MOSCOW, August 4 (RIA Novosti) - As Central American violence has created an influx of immigrants, including children, that continue risking their lives to cross the border onto US soil, Americans’ views on immigration have been souring, following recent reforms and border-control failures, as is illustrated by a letter from Lee Lucas to the South Jersey Times.
“Their goal is the elimination of the American worker because business thinks our labor is too expensive. These greedy employers don't want good workers, they want good servants. They want to change America into a South-American-style country where you have a small aristocracy ruling over a large peasantry,” wrote Lee Lucas to the editor of the South Jersey Times.
Lucas views the current immigration problem as a political situation, stating in his letter that both Republicans and Democrats will use the crisis to gain voters. According to Lucas, employers are also to blame for using immigrants as cheap labor, causing the elimination of the American worker. The letter describes an American future that mirrors South-American countries, in which a small group of individuals hold power over a much larger lower class.
“House Republicans suggested that since they don’t expect to pass a bill I can sign, that I should go ahead and act on my own to solve the problem,” President Barack Obama said of the current situation.
The Pew Research Center’s Hispanic Trends Project published a report in 2012, estimating the number of unauthorized immigrants in the United States at 11.7 million. The report names California, Florida, Illinois, New Jersey, New York and Texas as states where approximately 60 percent of illegal immigrants in the United States live.
Obama’s plan is to grant amnesty to immigrants who are eligible for a kind of relief granted to young immigrants in 2012 under the Deferred Action for Childhood Arrivals program. An estimated 4-5 million illegal immigrants with children, who are US citizens or current beneficiaries of the 2012 program are also included in the potential legalization. The number of years an immigrant has lived in the United States can also potentially determine their status.
“Illegal immigrants broke laws to come into the United States and we're simply supposed to just let them stay with no punishment? What about those people who came here legally and who did fill out that ‘little piece of paper?’ Why is it that the people who did wrong are rewarded by staying and the people who pay taxes, also gave up their whole life to live their dreams are turned away and denied for citizenship over illegals, who fill meaningless jobs like cutting our lawn because they have no education,” wrote an anonymous commenter in response to the question “Should illegal immigrants be deported?” on the discussion website, debate.org.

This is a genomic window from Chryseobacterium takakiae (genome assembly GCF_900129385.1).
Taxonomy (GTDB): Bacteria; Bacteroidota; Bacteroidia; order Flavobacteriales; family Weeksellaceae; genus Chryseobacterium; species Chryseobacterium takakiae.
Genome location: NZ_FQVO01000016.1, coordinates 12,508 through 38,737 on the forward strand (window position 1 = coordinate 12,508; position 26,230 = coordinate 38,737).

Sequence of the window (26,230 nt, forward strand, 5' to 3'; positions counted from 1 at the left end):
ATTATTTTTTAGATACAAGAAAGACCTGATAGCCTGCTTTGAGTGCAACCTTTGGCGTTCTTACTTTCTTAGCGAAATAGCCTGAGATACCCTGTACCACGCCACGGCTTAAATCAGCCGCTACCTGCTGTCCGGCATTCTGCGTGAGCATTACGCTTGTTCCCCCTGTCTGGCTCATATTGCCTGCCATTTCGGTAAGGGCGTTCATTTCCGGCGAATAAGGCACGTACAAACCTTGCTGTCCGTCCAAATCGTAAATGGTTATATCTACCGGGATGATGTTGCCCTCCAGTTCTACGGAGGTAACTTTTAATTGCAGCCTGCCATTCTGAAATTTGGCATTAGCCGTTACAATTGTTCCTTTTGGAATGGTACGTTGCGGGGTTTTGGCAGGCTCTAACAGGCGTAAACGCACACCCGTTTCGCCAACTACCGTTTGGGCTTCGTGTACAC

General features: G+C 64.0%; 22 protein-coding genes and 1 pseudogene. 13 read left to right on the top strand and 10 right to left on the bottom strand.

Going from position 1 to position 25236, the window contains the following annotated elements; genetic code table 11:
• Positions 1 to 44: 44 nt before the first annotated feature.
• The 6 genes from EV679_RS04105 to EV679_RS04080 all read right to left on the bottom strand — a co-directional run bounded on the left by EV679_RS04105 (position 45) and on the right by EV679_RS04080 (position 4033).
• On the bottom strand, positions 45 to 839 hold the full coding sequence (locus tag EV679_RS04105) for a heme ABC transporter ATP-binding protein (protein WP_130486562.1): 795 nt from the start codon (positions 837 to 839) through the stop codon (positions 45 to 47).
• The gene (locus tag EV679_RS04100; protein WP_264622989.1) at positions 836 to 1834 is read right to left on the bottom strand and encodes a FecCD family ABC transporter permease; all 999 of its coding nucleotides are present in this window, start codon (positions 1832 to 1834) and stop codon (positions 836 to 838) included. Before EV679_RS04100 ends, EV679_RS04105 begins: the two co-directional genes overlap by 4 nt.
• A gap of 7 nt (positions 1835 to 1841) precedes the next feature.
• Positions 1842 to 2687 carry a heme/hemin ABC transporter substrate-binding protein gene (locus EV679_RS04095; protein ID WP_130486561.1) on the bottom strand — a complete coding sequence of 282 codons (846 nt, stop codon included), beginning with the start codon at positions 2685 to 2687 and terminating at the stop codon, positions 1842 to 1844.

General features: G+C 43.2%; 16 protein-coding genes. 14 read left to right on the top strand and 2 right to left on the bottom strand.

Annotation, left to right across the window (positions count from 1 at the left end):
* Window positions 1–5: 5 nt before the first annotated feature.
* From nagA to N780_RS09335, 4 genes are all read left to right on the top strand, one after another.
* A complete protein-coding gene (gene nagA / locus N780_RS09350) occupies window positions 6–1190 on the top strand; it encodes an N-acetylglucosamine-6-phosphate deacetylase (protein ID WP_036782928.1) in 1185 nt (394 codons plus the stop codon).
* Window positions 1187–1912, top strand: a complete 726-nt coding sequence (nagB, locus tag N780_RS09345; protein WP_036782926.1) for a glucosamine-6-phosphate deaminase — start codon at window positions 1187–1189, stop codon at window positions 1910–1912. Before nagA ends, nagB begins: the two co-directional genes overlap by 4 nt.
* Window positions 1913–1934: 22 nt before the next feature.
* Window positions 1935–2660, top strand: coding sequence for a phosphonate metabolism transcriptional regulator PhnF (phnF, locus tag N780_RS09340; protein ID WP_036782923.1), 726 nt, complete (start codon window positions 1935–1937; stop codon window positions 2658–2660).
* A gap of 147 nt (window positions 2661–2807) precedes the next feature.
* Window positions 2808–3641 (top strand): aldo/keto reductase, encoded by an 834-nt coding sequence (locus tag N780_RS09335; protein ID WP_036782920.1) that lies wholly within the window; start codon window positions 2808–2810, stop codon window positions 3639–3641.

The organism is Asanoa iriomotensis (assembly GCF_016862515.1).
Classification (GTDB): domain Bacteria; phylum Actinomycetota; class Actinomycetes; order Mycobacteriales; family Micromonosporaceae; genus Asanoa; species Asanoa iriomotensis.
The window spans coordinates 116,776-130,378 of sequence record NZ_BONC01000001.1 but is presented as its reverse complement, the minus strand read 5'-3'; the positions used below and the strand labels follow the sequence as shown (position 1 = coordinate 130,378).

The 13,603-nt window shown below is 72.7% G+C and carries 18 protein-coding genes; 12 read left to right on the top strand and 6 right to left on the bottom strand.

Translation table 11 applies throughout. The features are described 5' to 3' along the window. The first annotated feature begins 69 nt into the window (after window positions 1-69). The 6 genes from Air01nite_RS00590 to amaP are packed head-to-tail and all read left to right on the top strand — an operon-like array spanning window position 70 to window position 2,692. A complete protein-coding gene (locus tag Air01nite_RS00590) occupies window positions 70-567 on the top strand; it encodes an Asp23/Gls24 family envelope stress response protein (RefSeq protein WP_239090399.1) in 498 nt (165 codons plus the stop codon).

A whopping 78 percent voted ‘yes’ as opposed to 22 percent who voted ‘no’ on the website. Commenters supporting the deportation of illegal immigrants listed several reasons for their votes, including wasted taxpayer and government funds. Commenters were also angered that unauthorized immigrants attend schools free of charge and receive healthcare as well as other benefits, attributed to American citizens. Some note that illegal immigrants create employment problems, since those living illegally are willing to work for much lower salaries.
“We’ve seen significant increases in violence in Central America since the beginning of 2014. In Honduras, for example, the murder rate of children specifically has been going up every month since January. The femicide (defined by feminist author Diana E. H. Russell as ‘the killing of females by males because they are females’) rate there has gone up by 30 percent since the beginning of the year,” Michelle Brané of the Women’s Refugee Commission (WRC) said in an interview with FRANCE24, claiming this is the cause of the recent spike in border crossings.
Brané, along with the UNHCR (United Nations Refugee Agency), describes the situation as a humanitarian crisis. In response to the rising rate of asylum-seekers, UNHCR tracked the increase, finding most individuals travelled north from El Salvador, Honduras and Gueatemala, contributing to an over seven-fold increase in asylum applications in Mexico, Panama, Nicaragua, Costa Rica and Belize combined, from 2008 to 2013.
The US administration recognizes this is a humanitarian situation, but has made clear its main objective is to detain and deport these children and their families.
In March, US President Barack Obama commissioned a review of the country’s immigration enforcement policies. The review was delayed in May to allow Congress to make a decision regarding immigration reform. Congress did not pass legislation to provide funding to improve the border issues before leaving on August recess.